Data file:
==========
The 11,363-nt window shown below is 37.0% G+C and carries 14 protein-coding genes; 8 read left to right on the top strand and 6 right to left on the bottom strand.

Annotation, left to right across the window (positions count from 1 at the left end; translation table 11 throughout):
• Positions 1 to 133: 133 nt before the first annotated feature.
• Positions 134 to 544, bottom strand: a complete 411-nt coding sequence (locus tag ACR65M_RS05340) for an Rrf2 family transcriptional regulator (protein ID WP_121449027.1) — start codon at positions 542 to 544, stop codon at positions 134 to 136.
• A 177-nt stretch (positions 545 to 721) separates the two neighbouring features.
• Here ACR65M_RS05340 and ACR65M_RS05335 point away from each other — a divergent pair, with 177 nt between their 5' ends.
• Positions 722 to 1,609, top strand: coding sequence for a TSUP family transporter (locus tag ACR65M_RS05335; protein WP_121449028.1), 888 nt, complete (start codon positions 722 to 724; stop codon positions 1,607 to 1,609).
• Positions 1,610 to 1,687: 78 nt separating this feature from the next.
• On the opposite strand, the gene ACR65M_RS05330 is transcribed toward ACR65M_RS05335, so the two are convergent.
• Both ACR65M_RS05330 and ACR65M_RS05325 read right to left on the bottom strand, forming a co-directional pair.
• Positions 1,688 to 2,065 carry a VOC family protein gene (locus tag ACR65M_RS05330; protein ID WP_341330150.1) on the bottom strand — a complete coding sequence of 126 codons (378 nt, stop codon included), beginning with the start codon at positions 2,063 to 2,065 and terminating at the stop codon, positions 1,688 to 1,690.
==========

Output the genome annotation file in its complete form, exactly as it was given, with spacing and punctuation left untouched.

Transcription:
The 11,363-nt window shown below is 37.0% G+C and carries 14 protein-coding genes; 8 read left to right on the top strand and 6 right to left on the bottom strand.

Annotation, left to right across the window (positions count from 1 at the left end; translation table 11 throughout):
• Positions 1 to 133: 133 nt before the first annotated feature.
• Positions 134 to 544, bottom strand: a complete 411-nt coding sequence (locus tag ACR65M_RS05340) for an Rrf2 family transcriptional regulator (protein ID WP_121449027.1) — start codon at positions 542 to 544, stop codon at positions 134 to 136.
• A 177-nt stretch (positions 545 to 721) separates the two neighbouring features.
• Here ACR65M_RS05340 and ACR65M_RS05335 point away from each other — a divergent pair, with 177 nt between their 5' ends.
• Positions 722 to 1,609, top strand: coding sequence for a TSUP family transporter (locus tag ACR65M_RS05335; protein WP_121449028.1), 888 nt, complete (start codon positions 722 to 724; stop codon positions 1,607 to 1,609).
• Positions 1,610 to 1,687: 78 nt separating this feature from the next.
• On the opposite strand, the gene ACR65M_RS05330 is transcribed toward ACR65M_RS05335, so the two are convergent.
• Both ACR65M_RS05330 and ACR65M_RS05325 read right to left on the bottom strand, forming a co-directional pair.
• Positions 1,688 to 2,065 carry a VOC family protein gene (locus tag ACR65M_RS05330; protein ID WP_341330150.1) on the bottom strand — a complete coding sequence of 126 codons (378 nt, stop codon included), beginning with the start codon at positions 2,063 to 2,065 and terminating at the stop codon, positions 1,688 to 1,690.